Asteroid 2002 NY40

This composite of five 15-second exposures by Sky & Telescope's Rick Fienberg was taken through his Tele Vue-85 with a Meade Pictor 416XTE CCD camera. The image shows asteroid 2002 NY40 scooting to the northwest (upper right) a little after 1 a.m. EDT on August 18th.

From Uzbekistan and the Crimea to the UK, across North America, and on to Hawaii, amateur astronomers around the world had fine views of the close flyby of asteroid 2002 NY40 during the evening of August 17–18, 2002.

The experience of David Nance (Huntsville, Alabama) was typical of the many reports received at Sky & Telescope. He wrote: "I found 2002 NY40 easily and followed it for about 30 minutes. It was very bright (I'd estimate it at magnitude 9.5), and it was really spectacular sailing through the eyepiece, changing the patterns I formed with it and the framework of stars. My wife thought it was neat since it was so obviously not a 'fixed' star ... it looked a lot like a slow moving satellite on a really weird trajectory."

Chris Stephan, an AAVSO observer in Sebring, Florida, used his 14.25-inch reflector with a 32-mm wide-field Erfle eyepiece to find and track the asteroid. "I found the object very quickly and was amazed at how fast it was traveling. I was hoping to catch a chance stellar occultation, but during the time period I observed, it just passed between stars with a few very close appulses. Another interesting thing was that the asteroid seemed to fluctuate slowly in brightness by about 0.2 magnitude within a 4 to 5 minute time period."

Animation of 2002 NY40

Using a Meade LX200, Eugene Nolan captured a 44-frame sequence showing the motion of 2002NY40. Click on the image to view the animation; it may take some time to download. The original sequence was 44-seconds long but has been compressed for this animation.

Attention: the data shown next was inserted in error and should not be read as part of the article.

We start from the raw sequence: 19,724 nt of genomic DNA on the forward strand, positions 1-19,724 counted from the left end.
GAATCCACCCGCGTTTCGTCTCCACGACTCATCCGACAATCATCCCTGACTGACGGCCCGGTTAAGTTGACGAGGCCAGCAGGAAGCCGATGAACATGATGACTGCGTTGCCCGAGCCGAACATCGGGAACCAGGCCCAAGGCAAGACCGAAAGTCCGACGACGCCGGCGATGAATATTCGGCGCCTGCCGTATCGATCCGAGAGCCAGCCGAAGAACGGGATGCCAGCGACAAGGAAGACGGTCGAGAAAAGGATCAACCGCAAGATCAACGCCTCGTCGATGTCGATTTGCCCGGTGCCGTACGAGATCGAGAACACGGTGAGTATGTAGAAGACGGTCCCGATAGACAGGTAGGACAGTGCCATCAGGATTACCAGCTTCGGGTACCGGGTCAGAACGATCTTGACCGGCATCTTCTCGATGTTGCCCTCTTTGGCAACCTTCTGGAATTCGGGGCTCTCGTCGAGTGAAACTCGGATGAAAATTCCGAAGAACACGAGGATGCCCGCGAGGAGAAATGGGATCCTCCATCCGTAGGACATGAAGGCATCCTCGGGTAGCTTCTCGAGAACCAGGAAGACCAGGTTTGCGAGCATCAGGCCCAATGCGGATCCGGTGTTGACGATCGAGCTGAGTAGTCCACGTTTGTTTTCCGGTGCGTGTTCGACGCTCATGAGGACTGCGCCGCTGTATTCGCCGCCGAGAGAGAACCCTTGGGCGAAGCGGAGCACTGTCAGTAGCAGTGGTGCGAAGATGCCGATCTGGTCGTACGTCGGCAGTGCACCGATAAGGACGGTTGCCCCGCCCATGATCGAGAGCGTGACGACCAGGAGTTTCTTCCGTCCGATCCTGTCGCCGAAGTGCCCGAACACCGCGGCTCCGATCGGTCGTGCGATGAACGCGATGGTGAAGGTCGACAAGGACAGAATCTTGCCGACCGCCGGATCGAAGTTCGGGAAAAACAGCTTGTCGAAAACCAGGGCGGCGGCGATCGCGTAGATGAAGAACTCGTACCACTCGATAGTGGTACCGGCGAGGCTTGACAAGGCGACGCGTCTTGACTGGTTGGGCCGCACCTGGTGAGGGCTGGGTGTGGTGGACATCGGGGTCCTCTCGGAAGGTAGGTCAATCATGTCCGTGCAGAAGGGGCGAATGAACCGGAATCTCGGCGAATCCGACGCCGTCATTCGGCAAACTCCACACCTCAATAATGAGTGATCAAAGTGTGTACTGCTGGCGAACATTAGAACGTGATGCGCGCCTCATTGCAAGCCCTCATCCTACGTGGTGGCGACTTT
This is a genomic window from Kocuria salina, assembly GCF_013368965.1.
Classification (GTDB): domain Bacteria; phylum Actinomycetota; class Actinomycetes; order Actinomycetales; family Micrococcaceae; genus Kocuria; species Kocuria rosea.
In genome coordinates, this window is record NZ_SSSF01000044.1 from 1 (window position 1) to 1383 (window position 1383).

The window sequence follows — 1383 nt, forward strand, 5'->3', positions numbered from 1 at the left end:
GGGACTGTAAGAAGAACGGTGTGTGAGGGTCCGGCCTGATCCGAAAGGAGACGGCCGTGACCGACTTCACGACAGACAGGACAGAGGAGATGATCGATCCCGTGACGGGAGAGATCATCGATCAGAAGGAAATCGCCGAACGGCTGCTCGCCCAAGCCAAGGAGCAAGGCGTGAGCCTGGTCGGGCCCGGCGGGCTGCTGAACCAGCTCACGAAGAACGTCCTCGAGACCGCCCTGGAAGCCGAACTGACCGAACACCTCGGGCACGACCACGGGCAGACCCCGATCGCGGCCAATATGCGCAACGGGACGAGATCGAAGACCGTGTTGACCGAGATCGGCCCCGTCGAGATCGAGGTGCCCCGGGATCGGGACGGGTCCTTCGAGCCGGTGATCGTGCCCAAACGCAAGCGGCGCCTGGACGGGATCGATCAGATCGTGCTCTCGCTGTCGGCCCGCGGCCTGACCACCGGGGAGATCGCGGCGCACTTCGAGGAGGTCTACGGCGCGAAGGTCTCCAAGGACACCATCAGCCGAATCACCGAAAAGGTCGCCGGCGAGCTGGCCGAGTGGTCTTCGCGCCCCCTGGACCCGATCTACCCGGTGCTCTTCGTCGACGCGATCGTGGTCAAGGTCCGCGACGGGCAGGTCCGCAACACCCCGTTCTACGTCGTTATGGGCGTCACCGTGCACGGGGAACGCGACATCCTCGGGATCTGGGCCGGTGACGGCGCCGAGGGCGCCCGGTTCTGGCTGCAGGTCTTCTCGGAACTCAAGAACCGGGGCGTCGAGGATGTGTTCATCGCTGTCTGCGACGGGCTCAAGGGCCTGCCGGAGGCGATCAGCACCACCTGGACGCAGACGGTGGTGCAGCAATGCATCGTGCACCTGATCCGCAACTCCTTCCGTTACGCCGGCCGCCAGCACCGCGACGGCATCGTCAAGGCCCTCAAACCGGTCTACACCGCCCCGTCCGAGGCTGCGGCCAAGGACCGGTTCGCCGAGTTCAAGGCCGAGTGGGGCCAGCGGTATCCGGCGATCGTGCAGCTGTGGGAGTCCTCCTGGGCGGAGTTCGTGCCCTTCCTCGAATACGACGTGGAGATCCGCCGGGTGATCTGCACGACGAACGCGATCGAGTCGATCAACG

Most observers were surprised by the rapid motion of the asteroid through their field of view, and some also reported that 2002 NY40 had a definite color. "I never anticipated how quickly the asteroid would sweep through the field even though advanced planning revealed such," wrote Clay Sherrod who watched from his observatory in Conway, Arkansas. "In the 4-inch guide refractor of the scope, the motion of this object was just incredible, not unlike that of a slow-moving satellite seen through the same telescope. The Near Earth Object was distinctly reddish in color; this was unmistakable when it passed very near similarly bright stars within the visual telescopic field of view."

Not everybody employed a large-aperture telescope at high power to watch the flyby. Becky Ramotowski of San Antonio, Texas, used her 80-mm refractor and a 32-mm eyepiece to follow the asteroid. "I was able to find it easily after picking out a star field and just waiting for it to pass through," she wrote. "It was quite amazing to visually watch it zoom through space! I did not take any images, I just enjoyed the 'ride', and was it ever a fast one! It made for an exciting evening of viewing, especially since we had a nice ISS and Hubble pass to get us warmed up!"

Track of asteroid 2002 NY40

Taken at the Crimean Laboratory, this 20-minute exposure tracks the asteroid as it moves from lower left to upper right. The bright red star is Gamma Sagittae.

Courtesy Gennady Borisov.

After observing 2002 NY40 with his 8-inch telescope, Timo Karhula (Sweden) decided to try using binoculars. "At local midnight (22:00 UT), when the asteroid moved into Vulpecula, I pointed my 20 x 100 binoculars towards it. It took a couple of seconds to discern a change in its position, but then the motion was obvious. Then I took out my 7 x 50 binoculars, targeted M71, and waited. At 22:43 UT, I could just see the 10th-magnitude asteroid. With the hand-held 7 x 50s I was not able to notice the immediate movement of 2002 NY40, but after a few minutes I could see the speck's motion."

The most remote observation report received so far comes from Tom Krajci in Uzbekistan. "Several of us had a blast finding and tracking the motion of 2002NY40 the evening of August 17th in Tashkent, Uzbekistan. Our first attempts at finding this fast mover were unsuccessful until we got more methodical. Using JPL HORIZONS we generated accurate
coordinates for every five minutes. It was crucial to use the proper latitude and longitude of our location. Next we plotted the expected locations of the asteroid on the appropriate Uranometria chart, star hopped to that region (using my 10-inch, f/7.2 home-made Dobsonian), and kept a patient watch for a moving interloper. After two minutes we confirmed the asteroid and followed it for about 30 minutes. The asteroid's motion was most obvious when it passed near a star."

Thanks to everyone who submitted observing reports to Sky & Telescope.

For those interested, here is the original article that showed the path of the asteroid through the sky.


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